The old trick was to rename the original files, and force the drawing to ask you for it's reference file.  You'd point it to the new copies, and you'd be off and running (after renaming the originals again, of course).

Effective, but a little inelegant.

But by clicking the Change Model Reference button, you can open up a screen that allows you to select the current reference, and then browse to redirect it.

Choose view, and browse to new reference

Clicking the browse button, you can select a new model.

Choose your new file

Once that's done, the new file will replace the current one.

There it is.  The new reference!

Bear in mind, while Inventor will try to keep the dimensions it can, but it may not.  It all depends on how different the view is.  If it's totally different, all best are off.  But, if you've just created a copy, it's pretty solid.

So there it is.  Give it a whirl.  It's a great help!

Happy Inventing

Monday, September 06, 2010

Obeying the Rules - Enforcing Length using iLogic

“Hopefully my experience can help a little bit. I'm just a small piece of the puzzle.”

 Ed Jovanovski

One simple, but effective case I've see for iLogic is to prevent someone from inadvertently call out a length longer than what can be purchased, or manufactured by the tooling in the shop.  If caught too late, the ramifications of calling out the 'unobtainable' length can cause a lot of rework as the design is corrected.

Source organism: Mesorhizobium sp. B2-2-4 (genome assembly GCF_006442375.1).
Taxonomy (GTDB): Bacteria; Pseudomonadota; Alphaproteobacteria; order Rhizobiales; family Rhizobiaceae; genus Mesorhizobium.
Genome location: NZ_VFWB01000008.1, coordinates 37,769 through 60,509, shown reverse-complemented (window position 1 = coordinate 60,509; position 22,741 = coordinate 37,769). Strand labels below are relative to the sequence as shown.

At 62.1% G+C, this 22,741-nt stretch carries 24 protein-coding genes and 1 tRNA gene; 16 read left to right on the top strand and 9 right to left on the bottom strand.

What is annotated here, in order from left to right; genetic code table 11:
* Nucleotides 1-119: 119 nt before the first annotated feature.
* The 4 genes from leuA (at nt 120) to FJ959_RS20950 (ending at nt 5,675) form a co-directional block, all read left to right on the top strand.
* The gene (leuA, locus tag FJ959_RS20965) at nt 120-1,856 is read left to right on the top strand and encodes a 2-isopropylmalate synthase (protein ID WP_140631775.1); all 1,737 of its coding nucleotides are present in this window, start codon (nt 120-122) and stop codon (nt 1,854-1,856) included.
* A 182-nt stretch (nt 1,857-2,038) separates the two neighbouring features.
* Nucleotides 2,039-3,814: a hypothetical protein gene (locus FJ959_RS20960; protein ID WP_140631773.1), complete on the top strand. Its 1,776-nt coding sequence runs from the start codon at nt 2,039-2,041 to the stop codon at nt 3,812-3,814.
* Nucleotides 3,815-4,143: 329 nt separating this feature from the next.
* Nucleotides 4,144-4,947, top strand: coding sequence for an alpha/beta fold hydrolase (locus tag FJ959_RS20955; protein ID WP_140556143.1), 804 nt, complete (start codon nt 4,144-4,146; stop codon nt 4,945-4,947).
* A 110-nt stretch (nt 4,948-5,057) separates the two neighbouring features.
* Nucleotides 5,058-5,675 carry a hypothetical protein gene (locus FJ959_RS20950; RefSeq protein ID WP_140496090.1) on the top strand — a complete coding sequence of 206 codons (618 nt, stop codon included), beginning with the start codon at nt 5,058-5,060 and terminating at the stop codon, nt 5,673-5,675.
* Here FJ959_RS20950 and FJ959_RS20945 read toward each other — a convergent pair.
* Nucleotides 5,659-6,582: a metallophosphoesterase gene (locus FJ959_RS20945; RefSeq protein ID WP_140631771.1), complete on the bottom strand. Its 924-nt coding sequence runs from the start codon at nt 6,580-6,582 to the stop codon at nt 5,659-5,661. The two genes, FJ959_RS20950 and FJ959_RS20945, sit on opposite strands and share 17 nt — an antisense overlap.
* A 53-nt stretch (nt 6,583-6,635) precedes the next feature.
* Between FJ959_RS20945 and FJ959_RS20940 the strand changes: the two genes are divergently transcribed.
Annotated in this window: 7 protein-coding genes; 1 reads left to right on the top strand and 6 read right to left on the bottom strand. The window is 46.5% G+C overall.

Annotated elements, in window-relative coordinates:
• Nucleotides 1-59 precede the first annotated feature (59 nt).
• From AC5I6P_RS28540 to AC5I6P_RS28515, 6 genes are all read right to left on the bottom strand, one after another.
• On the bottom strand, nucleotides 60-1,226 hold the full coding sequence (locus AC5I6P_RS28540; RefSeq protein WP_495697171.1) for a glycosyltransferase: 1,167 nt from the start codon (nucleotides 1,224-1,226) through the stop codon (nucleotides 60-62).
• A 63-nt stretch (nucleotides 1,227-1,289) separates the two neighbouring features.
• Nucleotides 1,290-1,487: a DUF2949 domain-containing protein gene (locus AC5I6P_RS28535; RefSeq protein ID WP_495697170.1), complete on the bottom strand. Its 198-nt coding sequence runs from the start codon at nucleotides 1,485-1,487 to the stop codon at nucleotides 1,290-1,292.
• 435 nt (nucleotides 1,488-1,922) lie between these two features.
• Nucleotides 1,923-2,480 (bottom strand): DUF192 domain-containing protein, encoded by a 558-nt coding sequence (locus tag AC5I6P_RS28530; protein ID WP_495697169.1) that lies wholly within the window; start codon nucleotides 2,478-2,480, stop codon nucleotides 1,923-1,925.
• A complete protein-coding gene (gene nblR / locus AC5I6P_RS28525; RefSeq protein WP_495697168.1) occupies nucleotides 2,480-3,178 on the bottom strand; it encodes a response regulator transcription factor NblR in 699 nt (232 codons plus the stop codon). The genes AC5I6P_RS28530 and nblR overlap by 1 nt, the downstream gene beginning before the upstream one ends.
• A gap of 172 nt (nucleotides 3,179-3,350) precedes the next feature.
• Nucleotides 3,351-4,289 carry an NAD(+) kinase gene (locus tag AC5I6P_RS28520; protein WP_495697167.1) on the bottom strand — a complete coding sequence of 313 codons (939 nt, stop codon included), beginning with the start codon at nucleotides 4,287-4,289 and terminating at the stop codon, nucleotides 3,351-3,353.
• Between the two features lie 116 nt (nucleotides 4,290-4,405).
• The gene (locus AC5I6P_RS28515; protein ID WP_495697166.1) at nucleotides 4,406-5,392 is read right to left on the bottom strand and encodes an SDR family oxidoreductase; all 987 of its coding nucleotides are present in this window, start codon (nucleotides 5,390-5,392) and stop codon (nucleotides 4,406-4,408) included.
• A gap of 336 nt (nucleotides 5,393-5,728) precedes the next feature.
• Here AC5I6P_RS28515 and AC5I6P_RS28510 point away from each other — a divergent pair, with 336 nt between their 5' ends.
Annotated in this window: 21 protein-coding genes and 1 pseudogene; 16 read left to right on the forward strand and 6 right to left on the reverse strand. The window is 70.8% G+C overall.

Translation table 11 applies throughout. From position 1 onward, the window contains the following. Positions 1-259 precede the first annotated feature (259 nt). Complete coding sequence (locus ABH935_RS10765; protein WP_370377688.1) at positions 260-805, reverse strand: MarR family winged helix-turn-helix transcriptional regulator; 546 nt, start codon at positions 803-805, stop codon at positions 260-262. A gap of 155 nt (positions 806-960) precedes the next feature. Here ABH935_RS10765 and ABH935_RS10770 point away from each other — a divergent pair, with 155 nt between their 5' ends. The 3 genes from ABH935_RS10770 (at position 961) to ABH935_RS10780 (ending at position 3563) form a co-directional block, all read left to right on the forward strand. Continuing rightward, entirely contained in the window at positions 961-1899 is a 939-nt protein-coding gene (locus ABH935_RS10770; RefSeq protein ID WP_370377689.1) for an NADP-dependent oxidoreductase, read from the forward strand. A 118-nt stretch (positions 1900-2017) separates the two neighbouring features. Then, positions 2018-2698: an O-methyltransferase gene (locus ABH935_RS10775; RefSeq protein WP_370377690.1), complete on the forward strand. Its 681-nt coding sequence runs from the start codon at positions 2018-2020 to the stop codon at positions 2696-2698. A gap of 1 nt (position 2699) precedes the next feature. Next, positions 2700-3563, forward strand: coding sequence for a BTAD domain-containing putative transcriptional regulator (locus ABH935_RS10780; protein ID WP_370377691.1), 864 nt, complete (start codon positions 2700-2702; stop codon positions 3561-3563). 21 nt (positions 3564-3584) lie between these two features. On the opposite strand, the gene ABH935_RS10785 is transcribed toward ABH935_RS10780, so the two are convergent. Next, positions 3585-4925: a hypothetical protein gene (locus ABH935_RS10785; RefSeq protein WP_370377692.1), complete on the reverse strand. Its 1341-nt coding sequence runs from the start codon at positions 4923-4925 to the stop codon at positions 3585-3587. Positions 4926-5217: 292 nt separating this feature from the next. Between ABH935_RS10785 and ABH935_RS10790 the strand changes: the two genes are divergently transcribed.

Fortunately, a few lines of code in iLogic can help with that.

In this video, I describe how iLogic can be used to limit the length of a sample extrusion to 60 inches or less.

There's tons of things that can be done with iLogic.  This is just a small example.  I hope to post more as I go!

P.S. Here is the code that I used to create the rule.  My comments are below each line of code

iLogicVb.UpdateWhenDone = True
'updates part after rule finishes running

If Length > 60 in Then
'The if statement telling iLogic that something is to be done if the parameter 'Length' is longer than 60in

MessageBox.Show("Length cannot be longer than 5ft", "Design Violation")
'Displays a message box stating that the length can't be longer than 5ft

Length = 60 in
'Resets the length back to 60 inches

End If
 'Ends the if statement.